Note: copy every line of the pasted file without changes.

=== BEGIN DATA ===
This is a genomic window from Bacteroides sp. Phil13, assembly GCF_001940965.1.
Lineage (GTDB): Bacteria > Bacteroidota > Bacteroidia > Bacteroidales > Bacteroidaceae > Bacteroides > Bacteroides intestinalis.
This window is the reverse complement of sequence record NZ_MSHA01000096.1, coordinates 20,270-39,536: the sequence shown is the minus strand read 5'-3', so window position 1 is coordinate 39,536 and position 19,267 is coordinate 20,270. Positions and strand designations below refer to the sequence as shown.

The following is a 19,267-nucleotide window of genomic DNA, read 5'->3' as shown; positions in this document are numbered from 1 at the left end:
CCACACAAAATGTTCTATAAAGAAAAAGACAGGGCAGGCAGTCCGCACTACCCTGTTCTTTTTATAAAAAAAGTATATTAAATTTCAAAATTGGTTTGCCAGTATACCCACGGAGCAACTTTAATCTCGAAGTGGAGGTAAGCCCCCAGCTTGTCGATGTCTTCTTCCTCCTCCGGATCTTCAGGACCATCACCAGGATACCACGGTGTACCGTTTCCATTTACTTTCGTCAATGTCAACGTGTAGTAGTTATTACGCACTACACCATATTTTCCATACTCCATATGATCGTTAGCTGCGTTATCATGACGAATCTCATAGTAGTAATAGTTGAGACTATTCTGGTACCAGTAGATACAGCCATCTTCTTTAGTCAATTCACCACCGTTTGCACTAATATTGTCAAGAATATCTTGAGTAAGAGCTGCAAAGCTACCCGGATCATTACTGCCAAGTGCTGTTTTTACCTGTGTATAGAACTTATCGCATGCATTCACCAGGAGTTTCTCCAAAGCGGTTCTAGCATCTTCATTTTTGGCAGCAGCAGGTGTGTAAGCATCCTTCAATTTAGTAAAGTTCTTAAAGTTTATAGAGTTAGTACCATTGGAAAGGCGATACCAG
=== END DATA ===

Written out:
This is a genomic window from Bacteroides sp. Phil13, assembly GCF_001940965.1.
Lineage (GTDB): Bacteria > Bacteroidota > Bacteroidia > Bacteroidales > Bacteroidaceae > Bacteroides > Bacteroides intestinalis.
This window is the reverse complement of sequence record NZ_MSHA01000096.1, coordinates 20,270-39,536: the sequence shown is the minus strand read 5'-3', so window position 1 is coordinate 39,536 and position 19,267 is coordinate 20,270. Positions and strand designations below refer to the sequence as shown.

The following is a 19,267-nucleotide window of genomic DNA, read 5'->3' as shown; positions in this document are numbered from 1 at the left end:
CCACACAAAATGTTCTATAAAGAAAAAGACAGGGCAGGCAGTCCGCACTACCCTGTTCTTTTTATAAAAAAAGTATATTAAATTTCAAAATTGGTTTGCCAGTATACCCACGGAGCAACTTTAATCTCGAAGTGGAGGTAAGCCCCCAGCTTGTCGATGTCTTCTTCCTCCTCCGGATCTTCAGGACCATCACCAGGATACCACGGTGTACCGTTTCCATTTACTTTCGTCAATGTCAACGTGTAGTAGTTATTACGCACTACACCATATTTTCCATACTCCATATGATCGTTAGCTGCGTTATCATGACGAATCTCATAGTAGTAATAGTTGAGACTATTCTGGTACCAGTAGATACAGCCATCTTCTTTAGTCAATTCACCACCGTTTGCACTAATATTGTCAAGAATATCTTGAGTAAGAGCTGCAAAGCTACCCGGATCATTACTGCCAAGTGCTGTTTTTACCTGTGTATAGAACTTATCGCATGCATTCACCAGGAGTTTCTCCAAAGCGGTTCTAGCATCTTCATTTTTGGCAGCAGCAGGTGTGTAAGCATCCTTCAATTTAGTAAAGTTCTTAAAGTTTATAGAGTTAGTACCATTGGAAAGGCGATACCAG